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Walter Lassally

Oscar-winning black-and-white cinematic photographer Walter Lassally was born in Berlin, Germany, and moved to England in 1939. He was closely associated with the Free cinema movement in the 1950s, and the British New Wave in the early 1960s. His work in the 1960s was well known for projects directed by Tony Richardson. He also worked with Greek filmmaker Michael Cacoyannis between 1956 and 1967, and with James Ivory in the 1970s and 1980s. He now lives near Chania in Crete, where he shot Zorba the Greek in 1963.

His autobiography, Itinerant Cameraman, was published in 1987. He is featured in the book Conversations with Cinematographers by David A. Ellis, published by Scarecrow Press in 2011.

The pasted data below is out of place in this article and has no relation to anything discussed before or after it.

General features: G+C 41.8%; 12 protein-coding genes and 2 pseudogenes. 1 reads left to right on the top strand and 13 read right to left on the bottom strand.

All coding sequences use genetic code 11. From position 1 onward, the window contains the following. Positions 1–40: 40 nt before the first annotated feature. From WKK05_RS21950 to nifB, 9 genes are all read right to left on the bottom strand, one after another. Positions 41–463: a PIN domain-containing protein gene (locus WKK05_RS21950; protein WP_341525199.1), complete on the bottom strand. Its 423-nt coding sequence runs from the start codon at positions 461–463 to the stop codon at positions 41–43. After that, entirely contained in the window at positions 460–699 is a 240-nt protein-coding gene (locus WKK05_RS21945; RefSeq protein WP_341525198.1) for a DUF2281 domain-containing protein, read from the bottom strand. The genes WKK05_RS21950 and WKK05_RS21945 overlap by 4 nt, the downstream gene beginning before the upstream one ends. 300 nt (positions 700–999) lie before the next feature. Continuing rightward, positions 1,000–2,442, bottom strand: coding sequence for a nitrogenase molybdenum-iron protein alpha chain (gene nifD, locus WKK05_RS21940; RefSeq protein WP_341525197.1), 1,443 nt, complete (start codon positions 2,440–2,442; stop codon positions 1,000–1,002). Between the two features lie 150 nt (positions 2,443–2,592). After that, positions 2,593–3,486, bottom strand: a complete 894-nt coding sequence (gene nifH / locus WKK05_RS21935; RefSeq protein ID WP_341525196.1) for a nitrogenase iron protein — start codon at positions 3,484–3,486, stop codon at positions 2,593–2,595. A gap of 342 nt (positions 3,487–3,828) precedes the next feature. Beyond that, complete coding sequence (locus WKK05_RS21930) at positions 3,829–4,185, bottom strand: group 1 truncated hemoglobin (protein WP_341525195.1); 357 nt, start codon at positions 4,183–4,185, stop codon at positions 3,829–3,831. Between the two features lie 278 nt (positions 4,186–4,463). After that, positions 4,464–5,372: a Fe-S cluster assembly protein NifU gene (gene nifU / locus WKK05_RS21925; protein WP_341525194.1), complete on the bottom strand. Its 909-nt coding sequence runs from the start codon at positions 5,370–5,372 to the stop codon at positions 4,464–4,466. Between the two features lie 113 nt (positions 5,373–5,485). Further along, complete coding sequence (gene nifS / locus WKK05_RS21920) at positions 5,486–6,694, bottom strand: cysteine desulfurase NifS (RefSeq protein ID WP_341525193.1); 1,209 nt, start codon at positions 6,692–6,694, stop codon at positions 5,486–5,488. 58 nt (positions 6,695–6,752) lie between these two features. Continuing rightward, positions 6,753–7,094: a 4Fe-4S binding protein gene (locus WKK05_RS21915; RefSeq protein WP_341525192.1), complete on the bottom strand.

1964 Academy Award for Best Cinematography (Black-and-White) for Zorba the Greek (1964). This Oscar melted during a fire at Christiana's Restaurant, on the night of January 1, 2012.

2008 American Society of Cinematographers (ASC) International Achievement Award, presented at the 22nd Annual ASC Outstanding Achievement Awards celebration on January 26, 2008, at the Hollywood and Highland Grand Ballroom, Los Angeles.

Candice Bergen Hair Day

An informal, candid pose by Hollywood actress Candice Bergen shot by Walter Lassally during filming of The Day the...